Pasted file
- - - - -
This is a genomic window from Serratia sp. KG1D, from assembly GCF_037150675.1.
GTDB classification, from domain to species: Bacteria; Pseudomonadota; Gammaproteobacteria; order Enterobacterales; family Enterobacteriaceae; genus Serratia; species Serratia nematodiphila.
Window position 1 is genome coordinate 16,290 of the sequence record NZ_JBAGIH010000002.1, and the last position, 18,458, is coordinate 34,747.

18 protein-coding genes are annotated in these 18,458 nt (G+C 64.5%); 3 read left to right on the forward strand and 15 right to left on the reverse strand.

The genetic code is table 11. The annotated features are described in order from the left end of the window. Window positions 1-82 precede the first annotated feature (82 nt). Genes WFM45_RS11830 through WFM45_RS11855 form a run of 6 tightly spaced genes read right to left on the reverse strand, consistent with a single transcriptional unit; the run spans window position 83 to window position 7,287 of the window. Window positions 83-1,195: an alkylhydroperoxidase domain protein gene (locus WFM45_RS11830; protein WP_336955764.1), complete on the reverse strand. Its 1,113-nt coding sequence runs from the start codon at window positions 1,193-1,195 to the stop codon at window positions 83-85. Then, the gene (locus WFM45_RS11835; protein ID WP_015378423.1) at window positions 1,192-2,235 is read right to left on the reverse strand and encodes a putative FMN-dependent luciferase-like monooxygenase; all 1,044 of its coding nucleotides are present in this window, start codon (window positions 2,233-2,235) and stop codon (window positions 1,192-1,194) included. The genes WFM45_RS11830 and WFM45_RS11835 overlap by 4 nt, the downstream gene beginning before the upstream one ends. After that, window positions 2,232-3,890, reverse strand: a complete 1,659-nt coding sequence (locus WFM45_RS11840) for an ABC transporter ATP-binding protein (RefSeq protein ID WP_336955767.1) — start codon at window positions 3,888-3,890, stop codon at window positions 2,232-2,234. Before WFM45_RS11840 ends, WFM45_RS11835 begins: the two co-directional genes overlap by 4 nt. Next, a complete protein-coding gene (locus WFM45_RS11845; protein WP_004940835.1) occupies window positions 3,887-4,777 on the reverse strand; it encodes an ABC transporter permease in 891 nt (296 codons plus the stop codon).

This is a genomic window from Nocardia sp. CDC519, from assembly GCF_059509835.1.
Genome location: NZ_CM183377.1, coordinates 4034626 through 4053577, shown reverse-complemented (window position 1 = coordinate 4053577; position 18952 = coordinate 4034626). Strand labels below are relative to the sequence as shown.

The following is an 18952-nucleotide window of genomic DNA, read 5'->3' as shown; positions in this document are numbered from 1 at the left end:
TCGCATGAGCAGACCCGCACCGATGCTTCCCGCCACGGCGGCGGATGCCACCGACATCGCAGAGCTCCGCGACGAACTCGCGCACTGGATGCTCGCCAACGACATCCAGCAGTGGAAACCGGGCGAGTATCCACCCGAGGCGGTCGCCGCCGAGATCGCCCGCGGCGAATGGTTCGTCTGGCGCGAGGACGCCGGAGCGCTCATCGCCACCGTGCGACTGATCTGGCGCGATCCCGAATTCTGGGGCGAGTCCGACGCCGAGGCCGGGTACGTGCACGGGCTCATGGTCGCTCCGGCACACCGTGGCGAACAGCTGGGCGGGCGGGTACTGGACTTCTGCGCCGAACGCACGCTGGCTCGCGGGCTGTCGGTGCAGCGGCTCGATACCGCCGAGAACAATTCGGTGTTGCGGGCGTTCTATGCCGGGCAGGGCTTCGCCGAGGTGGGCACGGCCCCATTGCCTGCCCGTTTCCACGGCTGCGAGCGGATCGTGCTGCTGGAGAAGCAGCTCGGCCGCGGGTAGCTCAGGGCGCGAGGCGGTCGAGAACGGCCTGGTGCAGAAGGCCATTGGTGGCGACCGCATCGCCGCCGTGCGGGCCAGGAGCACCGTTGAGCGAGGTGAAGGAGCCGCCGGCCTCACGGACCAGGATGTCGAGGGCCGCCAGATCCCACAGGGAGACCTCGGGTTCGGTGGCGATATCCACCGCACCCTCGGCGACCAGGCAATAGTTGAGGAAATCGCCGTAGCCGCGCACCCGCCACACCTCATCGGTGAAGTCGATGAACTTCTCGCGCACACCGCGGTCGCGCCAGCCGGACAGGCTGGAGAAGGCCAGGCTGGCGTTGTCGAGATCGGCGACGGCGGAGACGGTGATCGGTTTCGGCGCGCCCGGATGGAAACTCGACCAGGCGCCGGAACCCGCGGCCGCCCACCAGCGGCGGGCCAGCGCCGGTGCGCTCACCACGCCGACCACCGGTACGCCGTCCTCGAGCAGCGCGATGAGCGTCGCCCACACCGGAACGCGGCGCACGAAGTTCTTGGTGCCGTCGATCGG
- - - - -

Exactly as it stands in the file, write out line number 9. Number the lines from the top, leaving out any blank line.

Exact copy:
TCGCATGAGCAGACCCGCACCGATGCTTCCCGCCACGGCGGCGGATGCCACCGACATCGCAGAGCTCCGCGACGAACTCGCGCACTGGATGCTCGCCAACGACATCCAGCAGTGGAAACCGGGCGAGTATCCACCCGAGGCGGTCGCCGCCGAGATCGCCCGCGGCGAATGGTTCGTCTGGCGCGAGGACGCCGGAGCGCTCATCGCCACCGTGCGACTGATCTGGCGCGATCCCGAATTCTGGGGCGAGTCCGACGCCGAGGCCGGGTACGTGCACGGGCTCATGGTCGCTCCGGCACACCGTGGCGAACAGCTGGGCGGGCGGGTACTGGACTTCTGCGCCGAACGCACGCTGGCTCGCGGGCTGTCGGTGCAGCGGCTCGATACCGCCGAGAACAATTCGGTGTTGCGGGCGTTCTATGCCGGGCAGGGCTTCGCCGAGGTGGGCACGGCCCCATTGCCTGCCCGTTTCCACGGCTGCGAGCGGATCGTGCTGCTGGAGAAGCAGCTCGGCCGCGGGTAGCTCAGGGCGCGAGGCGGTCGAGAACGGCCTGGTGCAGAAGGCCATTGGTGGCGACCGCATCGCCGCCGTGCGGGCCAGGAGCACCGTTGAGCGAGGTGAAGGAGCCGCCGGCCTCACGGACCAGGATGTCGAGGGCCGCCAGATCCCACAGGGAGACCTCGGGTTCGGTGGCGATATCCACCGCACCCTCGGCGACCAGGCAATAGTTGAGGAAATCGCCGTAGCCGCGCACCCGCCACACCTCATCGGTGAAGTCGATGAACTTCTCGCGCACACCGCGGTCGCGCCAGCCGGACAGGCTGGAGAAGGCCAGGCTGGCGTTGTCGAGATCGGCGACGGCGGAGACGGTGATCGGTTTCGGCGCGCCCGGATGGAAACTCGACCAGGCGCCGGAACCCGCGGCCGCCCACCAGCGGCGGGCCAGCGCCGGTGCGCTCACCACGCCGACCACCGGTACGCCGTCCTCGAGCAGCGCGATGAGCGTCGCCCACACCGGAACGCGGCGCACGAAGTTCTTGGTGCCGTCGATCGG